Anyone interested in visiting one of the labs simply has to reach out to him. As Mr. Aning mentions, “We have several headsets (wired and wireless) and students can always email me if they would like to meet me during POD to try it out and explore how it works.”  

As if this VR station were not enough, Ms. Nebo has created a second VR lab, this one located in the art studio. When asked how it has improved SDJA’s art department, Ms. Nebo explains that “In the visual art class, we start off with a lot of paper and pencil and painting, kind of the more traditional art techniques and I think a lot of kids are intimidated by that because they don’t think of themselves as artists, and I feel like the VR gives them a different way to be able to express themselves.” With the implementation of the Occulus Quest, a type of VR headset, Ms. Nebo and her students have been able to benefit from the wireless technology.

VR Lab #2
Ms. Nebo’s new virtual reality headset which helps create student masterpieces. Picture by Ariela Moel (‘22)

Although virtual reality is exciting, it is not the only type of innovation at SDJA. “I think that when you challenge kids, you challenge students to try something new, and there’s a camaraderie that comes out of that,” says Mr. Marc Muroff, the AP Computer Science Principles teacher. When asked what innovations he has seen this year at SDJA, he responded, “I think SDJA offering two middle school programming classes and a full-year robotics class is very innovative.” Most people have generalized the word ‘innovation’ to be strictly technological, yet this isn’t so. As Mr. Muroff suggests, innovations can include allowing young students to take a leap into the world of experimental thinking in class and in the outside world.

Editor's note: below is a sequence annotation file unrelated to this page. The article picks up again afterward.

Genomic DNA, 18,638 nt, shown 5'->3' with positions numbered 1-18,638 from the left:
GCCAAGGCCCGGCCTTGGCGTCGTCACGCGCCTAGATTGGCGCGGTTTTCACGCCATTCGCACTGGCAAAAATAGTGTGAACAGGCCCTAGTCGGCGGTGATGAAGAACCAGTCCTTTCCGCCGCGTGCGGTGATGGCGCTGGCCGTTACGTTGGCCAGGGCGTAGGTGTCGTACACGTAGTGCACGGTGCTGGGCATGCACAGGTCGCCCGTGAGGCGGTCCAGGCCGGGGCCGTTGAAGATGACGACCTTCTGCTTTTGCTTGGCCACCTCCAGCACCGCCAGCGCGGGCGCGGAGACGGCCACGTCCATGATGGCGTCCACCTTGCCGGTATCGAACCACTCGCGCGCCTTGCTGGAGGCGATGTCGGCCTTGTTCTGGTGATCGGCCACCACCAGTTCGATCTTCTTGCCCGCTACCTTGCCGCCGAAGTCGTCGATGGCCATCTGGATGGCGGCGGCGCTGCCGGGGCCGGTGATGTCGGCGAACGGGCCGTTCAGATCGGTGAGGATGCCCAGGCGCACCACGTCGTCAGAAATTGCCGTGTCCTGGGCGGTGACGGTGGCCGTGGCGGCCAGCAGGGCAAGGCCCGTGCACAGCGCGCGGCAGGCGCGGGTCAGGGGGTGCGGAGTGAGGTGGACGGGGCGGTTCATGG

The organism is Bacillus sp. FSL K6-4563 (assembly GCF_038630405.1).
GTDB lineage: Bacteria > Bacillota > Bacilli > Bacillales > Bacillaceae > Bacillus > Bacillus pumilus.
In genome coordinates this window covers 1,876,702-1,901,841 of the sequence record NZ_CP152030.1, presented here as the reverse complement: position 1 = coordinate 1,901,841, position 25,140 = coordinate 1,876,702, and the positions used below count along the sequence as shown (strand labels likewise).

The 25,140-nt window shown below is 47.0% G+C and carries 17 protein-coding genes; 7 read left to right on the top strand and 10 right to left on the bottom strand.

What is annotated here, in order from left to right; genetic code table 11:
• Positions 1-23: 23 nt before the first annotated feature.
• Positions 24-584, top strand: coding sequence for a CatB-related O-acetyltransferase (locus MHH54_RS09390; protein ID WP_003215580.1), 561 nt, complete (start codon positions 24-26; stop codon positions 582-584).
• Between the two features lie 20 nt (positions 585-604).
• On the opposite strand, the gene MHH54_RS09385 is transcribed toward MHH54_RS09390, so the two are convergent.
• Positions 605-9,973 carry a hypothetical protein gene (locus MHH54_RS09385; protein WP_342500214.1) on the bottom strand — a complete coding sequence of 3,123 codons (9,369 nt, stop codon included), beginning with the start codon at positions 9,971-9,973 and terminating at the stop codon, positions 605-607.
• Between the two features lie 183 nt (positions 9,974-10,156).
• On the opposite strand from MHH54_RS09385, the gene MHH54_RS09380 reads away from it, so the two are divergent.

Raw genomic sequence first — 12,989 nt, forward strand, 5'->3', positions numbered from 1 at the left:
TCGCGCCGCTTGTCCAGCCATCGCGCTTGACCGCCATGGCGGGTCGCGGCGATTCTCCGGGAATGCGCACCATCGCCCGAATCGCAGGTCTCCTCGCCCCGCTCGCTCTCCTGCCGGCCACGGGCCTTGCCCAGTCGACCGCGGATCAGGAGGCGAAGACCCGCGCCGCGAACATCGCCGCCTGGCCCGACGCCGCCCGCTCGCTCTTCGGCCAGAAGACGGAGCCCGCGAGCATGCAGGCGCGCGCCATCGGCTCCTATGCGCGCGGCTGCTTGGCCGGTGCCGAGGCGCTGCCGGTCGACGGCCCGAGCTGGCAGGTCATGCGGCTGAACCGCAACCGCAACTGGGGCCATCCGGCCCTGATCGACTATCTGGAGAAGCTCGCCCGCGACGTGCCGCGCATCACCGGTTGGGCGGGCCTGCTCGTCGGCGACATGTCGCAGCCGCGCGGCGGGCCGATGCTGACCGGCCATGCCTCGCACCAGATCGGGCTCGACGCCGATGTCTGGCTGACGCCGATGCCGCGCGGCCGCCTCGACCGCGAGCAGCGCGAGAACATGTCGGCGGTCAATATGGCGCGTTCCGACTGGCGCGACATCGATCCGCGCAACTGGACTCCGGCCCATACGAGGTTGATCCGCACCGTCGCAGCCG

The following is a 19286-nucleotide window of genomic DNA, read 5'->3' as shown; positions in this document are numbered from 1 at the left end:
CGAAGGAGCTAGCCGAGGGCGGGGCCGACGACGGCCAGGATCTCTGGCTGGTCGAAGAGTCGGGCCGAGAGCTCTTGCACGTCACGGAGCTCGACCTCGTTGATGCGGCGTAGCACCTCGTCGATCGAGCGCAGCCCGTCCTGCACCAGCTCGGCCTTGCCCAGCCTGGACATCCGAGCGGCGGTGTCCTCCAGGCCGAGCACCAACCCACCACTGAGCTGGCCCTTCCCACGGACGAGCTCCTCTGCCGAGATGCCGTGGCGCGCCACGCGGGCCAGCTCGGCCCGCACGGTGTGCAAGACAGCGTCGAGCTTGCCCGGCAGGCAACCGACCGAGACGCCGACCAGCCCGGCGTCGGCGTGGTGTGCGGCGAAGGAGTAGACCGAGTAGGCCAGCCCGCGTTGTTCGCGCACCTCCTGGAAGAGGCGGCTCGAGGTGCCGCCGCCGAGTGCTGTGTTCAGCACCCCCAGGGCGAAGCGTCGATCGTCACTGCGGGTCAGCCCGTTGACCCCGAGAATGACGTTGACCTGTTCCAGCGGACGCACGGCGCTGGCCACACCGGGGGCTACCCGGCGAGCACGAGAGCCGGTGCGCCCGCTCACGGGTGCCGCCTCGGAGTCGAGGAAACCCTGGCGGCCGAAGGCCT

The leaders in CIET have recently implemented a few new technologies at SDJA. After being asked about the upcoming projects or ideas for the school, Mr. Aning mentioned a new innovation center. “The plans are to create a space here on campus where students can conceive, create, and present new innovations in addition to incorporating these innovation skills into their school work,” he states.